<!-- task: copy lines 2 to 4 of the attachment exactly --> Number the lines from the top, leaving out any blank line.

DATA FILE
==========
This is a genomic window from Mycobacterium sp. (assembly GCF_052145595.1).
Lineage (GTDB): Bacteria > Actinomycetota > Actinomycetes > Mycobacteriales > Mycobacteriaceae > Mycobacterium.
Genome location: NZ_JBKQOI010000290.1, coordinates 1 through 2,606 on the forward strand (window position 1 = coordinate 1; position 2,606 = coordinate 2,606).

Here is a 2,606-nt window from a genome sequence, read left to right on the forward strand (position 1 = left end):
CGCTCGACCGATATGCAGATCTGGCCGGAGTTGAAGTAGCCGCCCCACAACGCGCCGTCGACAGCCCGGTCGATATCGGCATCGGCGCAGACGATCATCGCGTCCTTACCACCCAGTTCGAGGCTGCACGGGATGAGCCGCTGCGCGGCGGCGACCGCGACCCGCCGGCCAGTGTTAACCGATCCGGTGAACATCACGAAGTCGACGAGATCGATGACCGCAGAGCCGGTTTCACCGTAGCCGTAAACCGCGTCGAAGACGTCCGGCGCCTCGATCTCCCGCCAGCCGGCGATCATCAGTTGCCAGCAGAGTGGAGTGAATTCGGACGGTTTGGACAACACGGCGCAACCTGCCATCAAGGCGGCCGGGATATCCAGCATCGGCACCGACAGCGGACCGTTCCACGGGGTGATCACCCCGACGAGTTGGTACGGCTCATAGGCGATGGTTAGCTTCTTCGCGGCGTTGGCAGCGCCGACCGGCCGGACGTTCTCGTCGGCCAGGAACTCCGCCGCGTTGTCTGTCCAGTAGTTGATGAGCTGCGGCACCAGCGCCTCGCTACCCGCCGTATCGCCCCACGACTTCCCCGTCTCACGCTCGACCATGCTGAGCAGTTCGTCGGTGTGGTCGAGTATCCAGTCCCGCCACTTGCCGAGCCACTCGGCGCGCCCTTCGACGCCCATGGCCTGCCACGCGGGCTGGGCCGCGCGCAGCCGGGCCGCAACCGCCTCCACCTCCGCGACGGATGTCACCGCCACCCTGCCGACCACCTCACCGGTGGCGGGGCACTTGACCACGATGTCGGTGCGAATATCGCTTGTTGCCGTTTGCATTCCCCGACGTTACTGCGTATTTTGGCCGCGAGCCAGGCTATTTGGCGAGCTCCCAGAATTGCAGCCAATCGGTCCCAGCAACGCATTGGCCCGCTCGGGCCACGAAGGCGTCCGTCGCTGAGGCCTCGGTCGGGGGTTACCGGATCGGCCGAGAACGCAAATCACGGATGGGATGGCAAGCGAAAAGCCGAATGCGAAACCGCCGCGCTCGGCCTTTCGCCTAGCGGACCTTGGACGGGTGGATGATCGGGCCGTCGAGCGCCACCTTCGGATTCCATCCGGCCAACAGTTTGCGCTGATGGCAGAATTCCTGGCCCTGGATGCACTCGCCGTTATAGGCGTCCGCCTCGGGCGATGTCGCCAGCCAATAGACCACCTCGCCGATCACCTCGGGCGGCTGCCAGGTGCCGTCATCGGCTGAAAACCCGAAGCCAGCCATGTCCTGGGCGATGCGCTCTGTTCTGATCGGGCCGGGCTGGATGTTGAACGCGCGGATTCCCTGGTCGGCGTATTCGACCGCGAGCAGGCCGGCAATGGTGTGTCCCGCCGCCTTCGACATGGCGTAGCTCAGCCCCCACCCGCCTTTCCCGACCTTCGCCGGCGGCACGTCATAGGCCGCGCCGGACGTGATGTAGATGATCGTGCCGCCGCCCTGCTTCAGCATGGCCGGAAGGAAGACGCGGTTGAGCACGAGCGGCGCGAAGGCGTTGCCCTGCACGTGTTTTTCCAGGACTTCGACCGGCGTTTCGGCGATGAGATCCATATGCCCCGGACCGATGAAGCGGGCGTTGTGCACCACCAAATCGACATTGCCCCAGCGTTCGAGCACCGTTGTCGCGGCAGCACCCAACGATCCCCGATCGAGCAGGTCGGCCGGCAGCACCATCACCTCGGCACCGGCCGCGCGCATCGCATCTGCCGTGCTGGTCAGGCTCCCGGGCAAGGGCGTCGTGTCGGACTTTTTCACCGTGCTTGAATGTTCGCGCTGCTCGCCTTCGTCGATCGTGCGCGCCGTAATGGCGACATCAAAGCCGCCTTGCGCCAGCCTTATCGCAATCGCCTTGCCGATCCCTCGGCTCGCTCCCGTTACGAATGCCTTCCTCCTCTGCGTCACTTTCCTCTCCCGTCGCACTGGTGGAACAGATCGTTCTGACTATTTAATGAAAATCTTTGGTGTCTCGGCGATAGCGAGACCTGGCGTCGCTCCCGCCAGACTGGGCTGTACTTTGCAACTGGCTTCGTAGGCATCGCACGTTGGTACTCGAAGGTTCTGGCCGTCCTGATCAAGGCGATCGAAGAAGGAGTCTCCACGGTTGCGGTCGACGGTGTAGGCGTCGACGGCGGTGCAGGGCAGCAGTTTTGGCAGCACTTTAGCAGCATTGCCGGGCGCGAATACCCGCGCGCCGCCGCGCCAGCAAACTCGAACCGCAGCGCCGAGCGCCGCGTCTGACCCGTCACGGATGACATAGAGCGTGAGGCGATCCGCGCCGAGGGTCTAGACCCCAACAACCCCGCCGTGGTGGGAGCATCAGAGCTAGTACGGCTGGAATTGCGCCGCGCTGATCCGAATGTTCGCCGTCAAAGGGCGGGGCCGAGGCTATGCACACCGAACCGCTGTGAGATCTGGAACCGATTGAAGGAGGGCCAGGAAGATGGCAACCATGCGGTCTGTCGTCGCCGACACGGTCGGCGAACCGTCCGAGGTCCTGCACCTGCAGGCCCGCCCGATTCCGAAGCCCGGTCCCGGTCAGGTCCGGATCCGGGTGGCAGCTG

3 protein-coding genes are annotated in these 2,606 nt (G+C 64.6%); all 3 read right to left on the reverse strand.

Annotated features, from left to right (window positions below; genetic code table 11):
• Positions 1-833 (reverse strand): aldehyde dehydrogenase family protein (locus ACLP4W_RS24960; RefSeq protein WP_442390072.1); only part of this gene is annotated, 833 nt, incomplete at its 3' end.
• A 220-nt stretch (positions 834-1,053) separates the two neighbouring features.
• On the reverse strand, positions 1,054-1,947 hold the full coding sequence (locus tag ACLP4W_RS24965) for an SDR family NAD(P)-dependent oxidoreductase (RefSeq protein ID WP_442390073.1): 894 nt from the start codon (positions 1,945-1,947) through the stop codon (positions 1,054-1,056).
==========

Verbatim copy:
Lineage (GTDB): Bacteria > Actinomycetota > Actinomycetes > Mycobacteriales > Mycobacteriaceae > Mycobacterium.
Genome location: NZ_JBKQOI010000290.1, coordinates 1 through 2,606 on the forward strand (window position 1 = coordinate 1; position 2,606 = coordinate 2,606).

Here is a 2,606-nt window from a genome sequence, read left to right on the forward strand (position 1 = left end):